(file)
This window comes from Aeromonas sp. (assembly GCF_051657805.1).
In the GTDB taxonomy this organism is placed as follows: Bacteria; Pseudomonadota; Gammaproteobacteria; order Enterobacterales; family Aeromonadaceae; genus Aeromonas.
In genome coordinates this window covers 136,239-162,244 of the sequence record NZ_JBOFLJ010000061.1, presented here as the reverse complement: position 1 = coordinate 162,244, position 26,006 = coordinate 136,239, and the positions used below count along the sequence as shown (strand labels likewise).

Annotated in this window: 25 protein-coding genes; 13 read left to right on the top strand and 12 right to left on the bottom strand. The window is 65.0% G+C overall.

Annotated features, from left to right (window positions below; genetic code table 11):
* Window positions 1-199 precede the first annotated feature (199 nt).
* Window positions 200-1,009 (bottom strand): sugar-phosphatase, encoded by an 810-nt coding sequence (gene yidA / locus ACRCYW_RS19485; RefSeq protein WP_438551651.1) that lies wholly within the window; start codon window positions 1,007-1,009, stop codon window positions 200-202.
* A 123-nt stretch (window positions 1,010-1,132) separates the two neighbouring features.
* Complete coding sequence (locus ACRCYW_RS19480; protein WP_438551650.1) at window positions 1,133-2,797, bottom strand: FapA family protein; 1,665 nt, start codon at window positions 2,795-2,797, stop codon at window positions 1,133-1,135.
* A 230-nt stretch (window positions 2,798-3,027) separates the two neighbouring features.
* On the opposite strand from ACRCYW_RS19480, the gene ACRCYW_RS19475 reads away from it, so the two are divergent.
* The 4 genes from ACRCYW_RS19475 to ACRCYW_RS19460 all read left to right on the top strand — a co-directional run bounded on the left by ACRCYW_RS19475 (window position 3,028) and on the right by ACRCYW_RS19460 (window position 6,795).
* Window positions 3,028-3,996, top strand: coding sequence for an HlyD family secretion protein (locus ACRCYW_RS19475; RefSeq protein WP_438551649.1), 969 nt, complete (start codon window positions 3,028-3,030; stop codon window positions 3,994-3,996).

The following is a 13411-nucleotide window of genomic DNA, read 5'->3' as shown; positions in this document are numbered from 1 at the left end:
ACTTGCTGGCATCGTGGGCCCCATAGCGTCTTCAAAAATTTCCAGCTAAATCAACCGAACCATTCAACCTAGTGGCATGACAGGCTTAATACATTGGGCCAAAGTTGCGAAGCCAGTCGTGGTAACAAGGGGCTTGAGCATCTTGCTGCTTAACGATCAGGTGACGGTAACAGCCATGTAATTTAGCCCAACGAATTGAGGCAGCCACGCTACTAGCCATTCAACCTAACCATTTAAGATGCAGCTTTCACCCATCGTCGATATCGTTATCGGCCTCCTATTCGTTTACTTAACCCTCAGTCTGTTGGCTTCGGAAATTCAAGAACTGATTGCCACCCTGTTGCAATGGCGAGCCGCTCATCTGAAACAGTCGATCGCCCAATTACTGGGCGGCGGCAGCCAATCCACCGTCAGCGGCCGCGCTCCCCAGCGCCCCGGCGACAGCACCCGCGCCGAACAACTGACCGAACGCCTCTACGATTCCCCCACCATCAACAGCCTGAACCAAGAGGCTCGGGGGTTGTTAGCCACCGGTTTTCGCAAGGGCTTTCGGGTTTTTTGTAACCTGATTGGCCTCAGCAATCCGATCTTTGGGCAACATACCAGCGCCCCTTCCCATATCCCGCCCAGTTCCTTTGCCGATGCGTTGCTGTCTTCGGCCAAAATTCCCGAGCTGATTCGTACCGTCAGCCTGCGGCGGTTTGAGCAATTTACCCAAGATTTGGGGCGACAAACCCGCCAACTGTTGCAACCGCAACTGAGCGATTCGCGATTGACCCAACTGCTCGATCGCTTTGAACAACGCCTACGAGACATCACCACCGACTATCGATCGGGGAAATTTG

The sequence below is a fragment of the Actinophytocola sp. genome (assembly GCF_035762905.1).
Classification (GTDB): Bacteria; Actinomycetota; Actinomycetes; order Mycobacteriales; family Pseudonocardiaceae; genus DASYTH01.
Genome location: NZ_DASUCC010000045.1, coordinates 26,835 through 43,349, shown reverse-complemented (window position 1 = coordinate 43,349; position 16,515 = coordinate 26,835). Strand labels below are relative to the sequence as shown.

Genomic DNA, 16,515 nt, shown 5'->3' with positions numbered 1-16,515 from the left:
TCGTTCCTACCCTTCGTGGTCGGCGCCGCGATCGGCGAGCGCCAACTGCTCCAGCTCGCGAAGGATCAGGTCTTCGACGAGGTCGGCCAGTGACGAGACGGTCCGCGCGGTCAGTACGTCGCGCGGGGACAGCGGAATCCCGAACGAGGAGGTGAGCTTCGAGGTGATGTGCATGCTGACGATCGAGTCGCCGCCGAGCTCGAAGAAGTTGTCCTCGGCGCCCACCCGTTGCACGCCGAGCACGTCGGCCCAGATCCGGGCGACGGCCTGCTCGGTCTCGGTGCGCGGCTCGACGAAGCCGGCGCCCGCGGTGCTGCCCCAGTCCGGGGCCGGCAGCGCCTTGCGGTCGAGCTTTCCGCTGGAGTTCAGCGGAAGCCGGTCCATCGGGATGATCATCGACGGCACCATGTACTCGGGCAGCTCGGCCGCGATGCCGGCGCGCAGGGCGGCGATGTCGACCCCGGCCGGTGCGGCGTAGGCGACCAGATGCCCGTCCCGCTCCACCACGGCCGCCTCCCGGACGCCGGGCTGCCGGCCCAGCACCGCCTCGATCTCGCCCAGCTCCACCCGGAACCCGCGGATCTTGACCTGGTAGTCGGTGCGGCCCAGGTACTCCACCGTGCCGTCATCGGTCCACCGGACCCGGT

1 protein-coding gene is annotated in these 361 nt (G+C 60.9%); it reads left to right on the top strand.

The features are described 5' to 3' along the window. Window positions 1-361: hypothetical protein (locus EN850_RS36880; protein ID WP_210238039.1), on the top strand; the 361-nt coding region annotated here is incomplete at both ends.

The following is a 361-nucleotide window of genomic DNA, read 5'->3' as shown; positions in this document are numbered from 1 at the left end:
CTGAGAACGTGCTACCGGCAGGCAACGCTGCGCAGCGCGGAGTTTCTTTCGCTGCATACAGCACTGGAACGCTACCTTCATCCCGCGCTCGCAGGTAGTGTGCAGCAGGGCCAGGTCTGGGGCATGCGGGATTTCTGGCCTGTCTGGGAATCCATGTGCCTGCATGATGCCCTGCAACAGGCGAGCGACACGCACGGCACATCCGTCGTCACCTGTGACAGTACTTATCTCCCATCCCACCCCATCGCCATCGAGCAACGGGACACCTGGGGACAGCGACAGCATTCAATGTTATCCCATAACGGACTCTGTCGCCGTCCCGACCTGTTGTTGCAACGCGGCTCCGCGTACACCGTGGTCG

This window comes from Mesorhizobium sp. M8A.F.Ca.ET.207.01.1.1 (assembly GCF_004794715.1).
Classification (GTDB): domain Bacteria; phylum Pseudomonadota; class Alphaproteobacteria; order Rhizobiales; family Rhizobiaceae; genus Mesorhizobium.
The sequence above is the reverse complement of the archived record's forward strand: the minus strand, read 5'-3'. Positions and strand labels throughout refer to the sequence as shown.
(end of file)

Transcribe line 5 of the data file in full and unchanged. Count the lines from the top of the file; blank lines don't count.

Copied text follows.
Annotated features, from left to right (window positions below; genetic code table 11):